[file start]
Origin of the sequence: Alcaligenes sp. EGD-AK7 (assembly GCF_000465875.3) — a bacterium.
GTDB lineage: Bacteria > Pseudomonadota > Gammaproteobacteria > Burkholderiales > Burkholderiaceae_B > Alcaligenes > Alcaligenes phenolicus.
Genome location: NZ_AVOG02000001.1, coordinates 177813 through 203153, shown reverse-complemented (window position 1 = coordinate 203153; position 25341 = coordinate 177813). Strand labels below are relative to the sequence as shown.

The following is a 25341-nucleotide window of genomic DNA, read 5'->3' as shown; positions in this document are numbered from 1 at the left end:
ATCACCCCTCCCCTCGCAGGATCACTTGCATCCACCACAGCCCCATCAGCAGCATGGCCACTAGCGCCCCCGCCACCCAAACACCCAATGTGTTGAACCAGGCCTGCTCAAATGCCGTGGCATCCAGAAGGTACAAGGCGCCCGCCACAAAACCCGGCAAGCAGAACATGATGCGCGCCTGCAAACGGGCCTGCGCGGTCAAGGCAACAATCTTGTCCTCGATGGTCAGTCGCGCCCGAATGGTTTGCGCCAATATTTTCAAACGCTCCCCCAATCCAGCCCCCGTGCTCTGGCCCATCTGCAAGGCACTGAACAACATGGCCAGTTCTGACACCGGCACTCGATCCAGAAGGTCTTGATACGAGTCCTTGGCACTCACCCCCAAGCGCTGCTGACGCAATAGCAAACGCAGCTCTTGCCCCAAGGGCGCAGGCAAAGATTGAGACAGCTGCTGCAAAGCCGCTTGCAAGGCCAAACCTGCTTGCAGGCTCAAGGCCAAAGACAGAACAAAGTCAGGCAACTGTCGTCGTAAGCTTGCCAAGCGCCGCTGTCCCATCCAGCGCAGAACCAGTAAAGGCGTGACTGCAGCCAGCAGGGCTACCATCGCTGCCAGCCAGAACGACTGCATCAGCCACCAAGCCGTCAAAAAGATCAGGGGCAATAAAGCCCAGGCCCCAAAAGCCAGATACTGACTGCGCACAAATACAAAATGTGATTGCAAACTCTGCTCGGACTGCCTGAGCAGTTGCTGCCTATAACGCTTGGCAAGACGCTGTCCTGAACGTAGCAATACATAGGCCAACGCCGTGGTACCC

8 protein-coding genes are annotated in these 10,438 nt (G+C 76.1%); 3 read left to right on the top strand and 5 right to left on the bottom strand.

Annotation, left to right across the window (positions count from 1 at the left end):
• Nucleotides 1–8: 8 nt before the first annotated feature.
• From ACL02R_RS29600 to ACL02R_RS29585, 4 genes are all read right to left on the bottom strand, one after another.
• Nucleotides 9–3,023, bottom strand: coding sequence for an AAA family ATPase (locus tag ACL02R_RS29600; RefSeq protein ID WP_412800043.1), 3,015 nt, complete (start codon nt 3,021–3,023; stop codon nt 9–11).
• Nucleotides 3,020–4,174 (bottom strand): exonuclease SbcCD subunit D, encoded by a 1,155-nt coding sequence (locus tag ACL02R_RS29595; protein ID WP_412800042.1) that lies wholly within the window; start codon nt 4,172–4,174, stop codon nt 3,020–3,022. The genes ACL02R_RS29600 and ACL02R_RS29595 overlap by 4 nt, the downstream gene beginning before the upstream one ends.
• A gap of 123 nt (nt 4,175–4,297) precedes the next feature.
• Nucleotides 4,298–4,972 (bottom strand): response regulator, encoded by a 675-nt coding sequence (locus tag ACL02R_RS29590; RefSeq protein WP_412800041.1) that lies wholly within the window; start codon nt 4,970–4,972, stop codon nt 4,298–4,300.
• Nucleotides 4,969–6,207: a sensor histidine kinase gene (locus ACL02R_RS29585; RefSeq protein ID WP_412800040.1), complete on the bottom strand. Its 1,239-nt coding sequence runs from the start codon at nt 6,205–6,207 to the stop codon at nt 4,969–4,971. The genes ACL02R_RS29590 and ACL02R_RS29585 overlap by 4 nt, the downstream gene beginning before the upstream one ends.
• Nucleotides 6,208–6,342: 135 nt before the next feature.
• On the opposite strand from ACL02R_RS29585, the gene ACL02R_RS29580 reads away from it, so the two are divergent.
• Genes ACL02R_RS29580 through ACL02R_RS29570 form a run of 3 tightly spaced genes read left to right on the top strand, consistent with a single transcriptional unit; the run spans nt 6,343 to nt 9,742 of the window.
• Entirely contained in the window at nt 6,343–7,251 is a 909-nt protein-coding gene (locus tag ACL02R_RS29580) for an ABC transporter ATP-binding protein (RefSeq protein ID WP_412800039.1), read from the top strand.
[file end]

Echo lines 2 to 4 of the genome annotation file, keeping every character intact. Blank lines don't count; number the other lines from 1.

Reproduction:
GTDB lineage: Bacteria > Pseudomonadota > Gammaproteobacteria > Burkholderiales > Burkholderiaceae_B > Alcaligenes > Alcaligenes phenolicus.
Genome location: NZ_AVOG02000001.1, coordinates 177813 through 203153, shown reverse-complemented (window position 1 = coordinate 203153; position 25341 = coordinate 177813). Strand labels below are relative to the sequence as shown.

The following is a 25341-nucleotide window of genomic DNA, read 5'->3' as shown; positions in this document are numbered from 1 at the left end: